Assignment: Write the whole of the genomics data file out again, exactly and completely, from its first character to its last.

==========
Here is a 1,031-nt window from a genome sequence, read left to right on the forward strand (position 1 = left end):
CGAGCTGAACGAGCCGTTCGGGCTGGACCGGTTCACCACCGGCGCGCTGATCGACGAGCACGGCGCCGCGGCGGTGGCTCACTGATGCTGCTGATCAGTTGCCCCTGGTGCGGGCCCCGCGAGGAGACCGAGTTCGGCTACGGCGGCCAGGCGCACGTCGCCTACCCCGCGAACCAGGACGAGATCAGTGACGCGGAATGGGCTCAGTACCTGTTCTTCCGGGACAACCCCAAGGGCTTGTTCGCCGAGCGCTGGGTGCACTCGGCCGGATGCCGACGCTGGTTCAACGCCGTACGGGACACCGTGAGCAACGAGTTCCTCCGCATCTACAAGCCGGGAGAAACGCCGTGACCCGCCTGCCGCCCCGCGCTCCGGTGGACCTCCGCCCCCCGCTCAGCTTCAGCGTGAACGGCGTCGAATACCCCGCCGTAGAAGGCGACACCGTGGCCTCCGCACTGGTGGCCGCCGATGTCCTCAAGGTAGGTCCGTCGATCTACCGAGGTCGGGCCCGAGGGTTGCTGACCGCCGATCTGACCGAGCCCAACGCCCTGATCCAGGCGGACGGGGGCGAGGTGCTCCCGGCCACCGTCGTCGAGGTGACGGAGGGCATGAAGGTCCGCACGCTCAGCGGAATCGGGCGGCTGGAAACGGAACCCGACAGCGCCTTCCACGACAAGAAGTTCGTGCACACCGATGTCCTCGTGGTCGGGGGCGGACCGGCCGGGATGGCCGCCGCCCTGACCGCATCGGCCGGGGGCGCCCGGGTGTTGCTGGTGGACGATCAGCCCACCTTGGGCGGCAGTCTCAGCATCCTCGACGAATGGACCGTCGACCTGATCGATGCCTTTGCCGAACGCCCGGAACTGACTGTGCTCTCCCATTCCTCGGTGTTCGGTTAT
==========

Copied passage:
Here is a 1,031-nt window from a genome sequence, read left to right on the forward strand (position 1 = left end):
CGAGCTGAACGAGCCGTTCGGGCTGGACCGGTTCACCACCGGCGCGCTGATCGACGAGCACGGCGCCGCGGCGGTGGCTCACTGATGCTGCTGATCAGTTGCCCCTGGTGCGGGCCCCGCGAGGAGACCGAGTTCGGCTACGGCGGCCAGGCGCACGTCGCCTACCCCGCGAACCAGGACGAGATCAGTGACGCGGAATGGGCTCAGTACCTGTTCTTCCGGGACAACCCCAAGGGCTTGTTCGCCGAGCGCTGGGTGCACTCGGCCGGATGCCGACGCTGGTTCAACGCCGTACGGGACACCGTGAGCAACGAGTTCCTCCGCATCTACAAGCCGGGAGAAACGCCGTGACCCGCCTGCCGCCCCGCGCTCCGGTGGACCTCCGCCCCCCGCTCAGCTTCAGCGTGAACGGCGTCGAATACCCCGCCGTAGAAGGCGACACCGTGGCCTCCGCACTGGTGGCCGCCGATGTCCTCAAGGTAGGTCCGTCGATCTACCGAGGTCGGGCCCGAGGGTTGCTGACCGCCGATCTGACCGAGCCCAACGCCCTGATCCAGGCGGACGGGGGCGAGGTGCTCCCGGCCACCGTCGTCGAGGTGACGGAGGGCATGAAGGTCCGCACGCTCAGCGGAATCGGGCGGCTGGAAACGGAACCCGACAGCGCCTTCCACGACAAGAAGTTCGTGCACACCGATGTCCTCGTGGTCGGGGGCGGACCGGCCGGGATGGCCGCCGCCCTGACCGCATCGGCCGGGGGCGCCCGGGTGTTGCTGGTGGACGATCAGCCCACCTTGGGCGGCAGTCTCAGCATCCTCGACGAATGGACCGTCGACCTGATCGATGCCTTTGCCGAACGCCCGGAACTGACTGTGCTCTCCCATTCCTCGGTGTTCGGTTAT